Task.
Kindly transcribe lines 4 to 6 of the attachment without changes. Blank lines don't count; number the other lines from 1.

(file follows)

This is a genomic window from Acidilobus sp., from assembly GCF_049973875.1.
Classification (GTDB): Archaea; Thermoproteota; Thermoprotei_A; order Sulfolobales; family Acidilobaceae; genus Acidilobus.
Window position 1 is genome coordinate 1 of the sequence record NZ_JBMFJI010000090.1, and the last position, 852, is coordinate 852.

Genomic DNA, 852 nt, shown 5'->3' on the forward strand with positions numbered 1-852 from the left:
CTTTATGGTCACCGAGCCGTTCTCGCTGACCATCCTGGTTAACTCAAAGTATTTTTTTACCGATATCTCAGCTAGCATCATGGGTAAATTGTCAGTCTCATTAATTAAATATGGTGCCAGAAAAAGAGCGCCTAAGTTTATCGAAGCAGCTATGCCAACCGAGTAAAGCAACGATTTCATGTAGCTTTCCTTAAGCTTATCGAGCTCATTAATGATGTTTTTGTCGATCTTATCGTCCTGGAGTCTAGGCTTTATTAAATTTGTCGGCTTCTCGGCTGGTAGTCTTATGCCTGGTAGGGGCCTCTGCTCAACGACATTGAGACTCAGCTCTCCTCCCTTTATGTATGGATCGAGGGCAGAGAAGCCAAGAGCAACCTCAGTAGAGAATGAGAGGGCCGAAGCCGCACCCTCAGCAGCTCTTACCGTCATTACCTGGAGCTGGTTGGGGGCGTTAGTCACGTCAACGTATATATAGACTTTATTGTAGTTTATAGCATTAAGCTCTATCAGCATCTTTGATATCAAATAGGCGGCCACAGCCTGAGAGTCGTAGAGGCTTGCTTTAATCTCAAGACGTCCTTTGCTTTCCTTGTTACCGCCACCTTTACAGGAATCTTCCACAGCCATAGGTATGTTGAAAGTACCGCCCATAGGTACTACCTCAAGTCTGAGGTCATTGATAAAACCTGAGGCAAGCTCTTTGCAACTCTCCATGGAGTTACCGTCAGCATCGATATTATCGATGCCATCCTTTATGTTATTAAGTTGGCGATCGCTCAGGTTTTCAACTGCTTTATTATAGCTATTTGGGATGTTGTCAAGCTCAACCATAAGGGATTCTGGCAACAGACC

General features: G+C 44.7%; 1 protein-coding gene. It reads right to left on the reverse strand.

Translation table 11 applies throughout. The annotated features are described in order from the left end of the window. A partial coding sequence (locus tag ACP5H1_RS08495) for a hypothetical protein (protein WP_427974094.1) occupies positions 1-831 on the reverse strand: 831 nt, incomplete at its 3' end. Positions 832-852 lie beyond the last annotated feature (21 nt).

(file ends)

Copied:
Genomic DNA, 852 nt, shown 5'->3' on the forward strand with positions numbered 1-852 from the left:
CTTTATGGTCACCGAGCCGTTCTCGCTGACCATCCTGGTTAACTCAAAGTATTTTTTTACCGATATCTCAGCTAGCATCATGGGTAAATTGTCAGTCTCATTAATTAAATATGGTGCCAGAAAAAGAGCGCCTAAGTTTATCGAAGCAGCTATGCCAACCGAGTAAAGCAACGATTTCATGTAGCTTTCCTTAAGCTTATCGAGCTCATTAATGATGTTTTTGTCGATCTTATCGTCCTGGAGTCTAGGCTTTATTAAATTTGTCGGCTTCTCGGCTGGTAGTCTTATGCCTGGTAGGGGCCTCTGCTCAACGACATTGAGACTCAGCTCTCCTCCCTTTATGTATGGATCGAGGGCAGAGAAGCCAAGAGCAACCTCAGTAGAGAATGAGAGGGCCGAAGCCGCACCCTCAGCAGCTCTTACCGTCATTACCTGGAGCTGGTTGGGGGCGTTAGTCACGTCAACGTATATATAGACTTTATTGTAGTTTATAGCATTAAGCTCTATCAGCATCTTTGATATCAAATAGGCGGCCACAGCCTGAGAGTCGTAGAGGCTTGCTTTAATCTCAAGACGTCCTTTGCTTTCCTTGTTACCGCCACCTTTACAGGAATCTTCCACAGCCATAGGTATGTTGAAAGTACCGCCCATAGGTACTACCTCAAGTCTGAGGTCATTGATAAAACCTGAGGCAAGCTCTTTGCAACTCTCCATGGAGTTACCGTCAGCATCGATATTATCGATGCCATCCTTTATGTTATTAAGTTGGCGATCGCTCAGGTTTTCAACTGCTTTATTATAGCTATTTGGGATGTTGTCAAGCTCAACCATAAGGGATTCTGGCAACAGACC

General features: G+C 44.7%; 1 protein-coding gene. It reads right to left on the reverse strand.